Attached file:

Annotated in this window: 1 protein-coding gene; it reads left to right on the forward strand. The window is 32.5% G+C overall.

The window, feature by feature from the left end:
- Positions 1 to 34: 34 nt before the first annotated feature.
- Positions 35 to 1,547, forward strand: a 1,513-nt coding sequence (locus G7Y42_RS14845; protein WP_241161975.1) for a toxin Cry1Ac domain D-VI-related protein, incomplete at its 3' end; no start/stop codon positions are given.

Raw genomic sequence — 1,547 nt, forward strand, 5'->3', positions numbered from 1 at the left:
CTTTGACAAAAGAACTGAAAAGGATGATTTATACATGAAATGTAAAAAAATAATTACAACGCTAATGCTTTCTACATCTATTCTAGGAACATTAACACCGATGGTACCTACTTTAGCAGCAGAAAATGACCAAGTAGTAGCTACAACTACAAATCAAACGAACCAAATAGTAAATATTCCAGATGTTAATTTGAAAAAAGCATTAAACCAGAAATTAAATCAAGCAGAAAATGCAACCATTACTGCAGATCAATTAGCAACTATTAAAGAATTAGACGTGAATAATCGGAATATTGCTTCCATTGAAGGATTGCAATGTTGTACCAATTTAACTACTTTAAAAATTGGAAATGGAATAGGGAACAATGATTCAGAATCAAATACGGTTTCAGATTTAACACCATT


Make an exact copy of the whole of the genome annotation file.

Annotated in this window: 1 protein-coding gene; it reads left to right on the forward strand. The window is 32.5% G+C overall.

The window, feature by feature from the left end:
- Positions 1 to 34: 34 nt before the first annotated feature.
- Positions 35 to 1,547, forward strand: a 1,513-nt coding sequence (locus G7Y42_RS14845; protein WP_241161975.1) for a toxin Cry1Ac domain D-VI-related protein, incomplete at its 3' end; no start/stop codon positions are given.

Raw genomic sequence — 1,547 nt, forward strand, 5'->3', positions numbered from 1 at the left:
CTTTGACAAAAGAACTGAAAAGGATGATTTATACATGAAATGTAAAAAAATAATTACAACGCTAATGCTTTCTACATCTATTCTAGGAACATTAACACCGATGGTACCTACTTTAGCAGCAGAAAATGACCAAGTAGTAGCTACAACTACAAATCAAACGAACCAAATAGTAAATATTCCAGATGTTAATTTGAAAAAAGCATTAAACCAGAAATTAAATCAAGCAGAAAATGCAACCATTACTGCAGATCAATTAGCAACTATTAAAGAATTAGACGTGAATAATCGGAATATTGCTTCCATTGAAGGATTGCAATGTTGTACCAATTTAACTACTTTAAAAATTGGAAATGGAATAGGGAACAATGATTCAGAATCAAATACGGTTTCAGATTTAACACCATT